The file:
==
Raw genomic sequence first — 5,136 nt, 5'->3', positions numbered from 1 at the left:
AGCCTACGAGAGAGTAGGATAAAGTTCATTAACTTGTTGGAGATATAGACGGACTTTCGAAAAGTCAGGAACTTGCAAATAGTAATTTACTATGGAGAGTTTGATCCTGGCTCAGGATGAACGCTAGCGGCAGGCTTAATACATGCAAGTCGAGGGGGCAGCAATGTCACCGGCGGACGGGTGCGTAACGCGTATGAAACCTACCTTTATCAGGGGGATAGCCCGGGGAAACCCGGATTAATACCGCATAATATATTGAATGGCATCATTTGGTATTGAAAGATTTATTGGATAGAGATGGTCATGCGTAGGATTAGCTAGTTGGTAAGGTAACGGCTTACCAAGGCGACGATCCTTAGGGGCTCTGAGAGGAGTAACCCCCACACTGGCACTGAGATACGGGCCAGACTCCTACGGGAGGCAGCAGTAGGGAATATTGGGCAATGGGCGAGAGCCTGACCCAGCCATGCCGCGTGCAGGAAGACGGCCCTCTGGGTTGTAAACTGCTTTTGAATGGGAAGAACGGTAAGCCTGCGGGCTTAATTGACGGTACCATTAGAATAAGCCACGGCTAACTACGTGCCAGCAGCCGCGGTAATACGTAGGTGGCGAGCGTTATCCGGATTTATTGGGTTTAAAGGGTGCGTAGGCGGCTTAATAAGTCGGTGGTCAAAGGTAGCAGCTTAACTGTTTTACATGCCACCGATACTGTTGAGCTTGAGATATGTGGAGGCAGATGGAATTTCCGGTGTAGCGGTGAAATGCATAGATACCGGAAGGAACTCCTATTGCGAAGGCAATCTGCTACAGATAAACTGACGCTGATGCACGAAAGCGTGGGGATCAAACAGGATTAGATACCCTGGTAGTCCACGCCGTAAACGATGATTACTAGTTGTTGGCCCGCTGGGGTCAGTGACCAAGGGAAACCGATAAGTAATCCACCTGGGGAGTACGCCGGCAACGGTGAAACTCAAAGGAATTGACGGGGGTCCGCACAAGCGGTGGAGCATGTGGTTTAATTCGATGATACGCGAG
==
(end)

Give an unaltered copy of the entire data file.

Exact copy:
Raw genomic sequence first — 5,136 nt, 5'->3', positions numbered from 1 at the left:
AGCCTACGAGAGAGTAGGATAAAGTTCATTAACTTGTTGGAGATATAGACGGACTTTCGAAAAGTCAGGAACTTGCAAATAGTAATTTACTATGGAGAGTTTGATCCTGGCTCAGGATGAACGCTAGCGGCAGGCTTAATACATGCAAGTCGAGGGGGCAGCAATGTCACCGGCGGACGGGTGCGTAACGCGTATGAAACCTACCTTTATCAGGGGGATAGCCCGGGGAAACCCGGATTAATACCGCATAATATATTGAATGGCATCATTTGGTATTGAAAGATTTATTGGATAGAGATGGTCATGCGTAGGATTAGCTAGTTGGTAAGGTAACGGCTTACCAAGGCGACGATCCTTAGGGGCTCTGAGAGGAGTAACCCCCACACTGGCACTGAGATACGGGCCAGACTCCTACGGGAGGCAGCAGTAGGGAATATTGGGCAATGGGCGAGAGCCTGACCCAGCCATGCCGCGTGCAGGAAGACGGCCCTCTGGGTTGTAAACTGCTTTTGAATGGGAAGAACGGTAAGCCTGCGGGCTTAATTGACGGTACCATTAGAATAAGCCACGGCTAACTACGTGCCAGCAGCCGCGGTAATACGTAGGTGGCGAGCGTTATCCGGATTTATTGGGTTTAAAGGGTGCGTAGGCGGCTTAATAAGTCGGTGGTCAAAGGTAGCAGCTTAACTGTTTTACATGCCACCGATACTGTTGAGCTTGAGATATGTGGAGGCAGATGGAATTTCCGGTGTAGCGGTGAAATGCATAGATACCGGAAGGAACTCCTATTGCGAAGGCAATCTGCTACAGATAAACTGACGCTGATGCACGAAAGCGTGGGGATCAAACAGGATTAGATACCCTGGTAGTCCACGCCGTAAACGATGATTACTAGTTGTTGGCCCGCTGGGGTCAGTGACCAAGGGAAACCGATAAGTAATCCACCTGGGGAGTACGCCGGCAACGGTGAAACTCAAAGGAATTGACGGGGGTCCGCACAAGCGGTGGAGCATGTGGTTTAATTCGATGATACGCGAG